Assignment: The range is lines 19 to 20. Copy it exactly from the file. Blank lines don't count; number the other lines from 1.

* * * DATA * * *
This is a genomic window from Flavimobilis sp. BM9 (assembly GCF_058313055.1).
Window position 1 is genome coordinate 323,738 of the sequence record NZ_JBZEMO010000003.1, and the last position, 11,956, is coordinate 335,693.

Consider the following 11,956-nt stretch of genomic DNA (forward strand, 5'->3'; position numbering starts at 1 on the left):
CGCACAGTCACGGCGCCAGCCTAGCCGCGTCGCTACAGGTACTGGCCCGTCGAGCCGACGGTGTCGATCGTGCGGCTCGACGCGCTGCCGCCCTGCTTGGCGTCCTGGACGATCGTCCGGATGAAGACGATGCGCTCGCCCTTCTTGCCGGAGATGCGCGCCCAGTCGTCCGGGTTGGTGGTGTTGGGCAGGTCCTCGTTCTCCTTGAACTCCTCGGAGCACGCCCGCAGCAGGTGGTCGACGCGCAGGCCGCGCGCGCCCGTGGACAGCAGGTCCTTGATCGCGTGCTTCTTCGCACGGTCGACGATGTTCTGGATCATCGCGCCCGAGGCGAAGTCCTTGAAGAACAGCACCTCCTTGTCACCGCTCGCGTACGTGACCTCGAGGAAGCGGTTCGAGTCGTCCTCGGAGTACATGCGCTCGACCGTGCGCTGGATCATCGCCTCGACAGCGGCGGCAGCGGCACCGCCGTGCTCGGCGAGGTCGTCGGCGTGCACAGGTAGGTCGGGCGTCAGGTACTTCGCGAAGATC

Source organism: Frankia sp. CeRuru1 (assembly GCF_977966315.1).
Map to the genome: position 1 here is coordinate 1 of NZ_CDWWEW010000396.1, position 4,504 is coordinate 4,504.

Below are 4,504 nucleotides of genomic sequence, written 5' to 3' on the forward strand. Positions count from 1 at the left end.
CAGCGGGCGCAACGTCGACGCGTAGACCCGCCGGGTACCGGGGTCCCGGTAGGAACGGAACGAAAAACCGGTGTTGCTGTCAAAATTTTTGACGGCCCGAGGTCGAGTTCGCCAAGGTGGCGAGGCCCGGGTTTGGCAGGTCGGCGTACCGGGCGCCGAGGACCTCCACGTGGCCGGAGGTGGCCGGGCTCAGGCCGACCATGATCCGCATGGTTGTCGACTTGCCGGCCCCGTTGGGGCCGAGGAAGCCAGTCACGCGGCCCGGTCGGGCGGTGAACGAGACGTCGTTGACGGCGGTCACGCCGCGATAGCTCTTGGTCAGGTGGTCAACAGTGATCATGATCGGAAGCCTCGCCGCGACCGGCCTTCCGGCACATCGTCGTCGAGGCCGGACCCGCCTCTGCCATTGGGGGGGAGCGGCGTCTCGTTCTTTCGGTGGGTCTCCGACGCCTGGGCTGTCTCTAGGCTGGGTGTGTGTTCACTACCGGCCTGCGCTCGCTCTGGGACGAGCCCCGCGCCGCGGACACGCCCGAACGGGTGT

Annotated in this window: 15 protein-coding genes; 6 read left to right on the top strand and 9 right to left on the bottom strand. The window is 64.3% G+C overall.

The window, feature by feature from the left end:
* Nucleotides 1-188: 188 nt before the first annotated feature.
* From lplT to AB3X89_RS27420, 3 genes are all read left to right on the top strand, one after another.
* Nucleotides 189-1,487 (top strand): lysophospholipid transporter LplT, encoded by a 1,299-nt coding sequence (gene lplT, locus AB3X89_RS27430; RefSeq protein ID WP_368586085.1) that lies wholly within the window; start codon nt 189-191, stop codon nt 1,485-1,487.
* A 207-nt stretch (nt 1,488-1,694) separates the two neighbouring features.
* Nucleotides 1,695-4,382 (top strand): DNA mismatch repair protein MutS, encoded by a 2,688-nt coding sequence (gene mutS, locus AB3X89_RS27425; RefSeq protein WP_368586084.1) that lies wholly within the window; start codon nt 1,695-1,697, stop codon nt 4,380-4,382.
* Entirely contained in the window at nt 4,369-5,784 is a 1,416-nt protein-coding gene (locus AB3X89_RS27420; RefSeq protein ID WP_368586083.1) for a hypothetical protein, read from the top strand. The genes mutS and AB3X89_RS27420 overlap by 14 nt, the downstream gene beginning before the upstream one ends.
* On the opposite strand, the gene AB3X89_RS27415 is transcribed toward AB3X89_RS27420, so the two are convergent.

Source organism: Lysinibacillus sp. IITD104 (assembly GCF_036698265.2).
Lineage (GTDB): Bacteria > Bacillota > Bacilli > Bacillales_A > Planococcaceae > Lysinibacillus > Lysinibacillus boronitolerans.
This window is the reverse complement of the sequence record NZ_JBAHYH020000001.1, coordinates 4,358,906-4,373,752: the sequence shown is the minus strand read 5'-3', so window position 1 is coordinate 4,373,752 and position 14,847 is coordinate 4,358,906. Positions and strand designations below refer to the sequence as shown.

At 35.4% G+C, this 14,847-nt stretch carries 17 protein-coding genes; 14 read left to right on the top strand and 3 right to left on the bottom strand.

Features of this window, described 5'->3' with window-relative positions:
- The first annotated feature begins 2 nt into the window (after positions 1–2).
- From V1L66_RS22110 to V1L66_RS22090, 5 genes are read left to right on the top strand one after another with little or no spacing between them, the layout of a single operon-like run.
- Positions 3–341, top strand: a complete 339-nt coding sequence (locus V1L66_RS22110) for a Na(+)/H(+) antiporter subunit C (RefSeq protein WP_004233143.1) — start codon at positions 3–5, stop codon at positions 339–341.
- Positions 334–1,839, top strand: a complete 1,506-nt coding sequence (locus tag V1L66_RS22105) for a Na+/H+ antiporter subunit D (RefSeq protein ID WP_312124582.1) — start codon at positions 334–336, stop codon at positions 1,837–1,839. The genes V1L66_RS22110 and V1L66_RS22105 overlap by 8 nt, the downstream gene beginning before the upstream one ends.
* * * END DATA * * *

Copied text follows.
Lineage (GTDB): Bacteria > Bacillota > Bacilli > Bacillales_A > Planococcaceae > Lysinibacillus > Lysinibacillus boronitolerans.
This window is the reverse complement of the sequence record NZ_JBAHYH020000001.1, coordinates 4,358,906-4,373,752: the sequence shown is the minus strand read 5'-3', so window position 1 is coordinate 4,373,752 and position 14,847 is coordinate 4,358,906. Positions and strand designations below refer to the sequence as shown.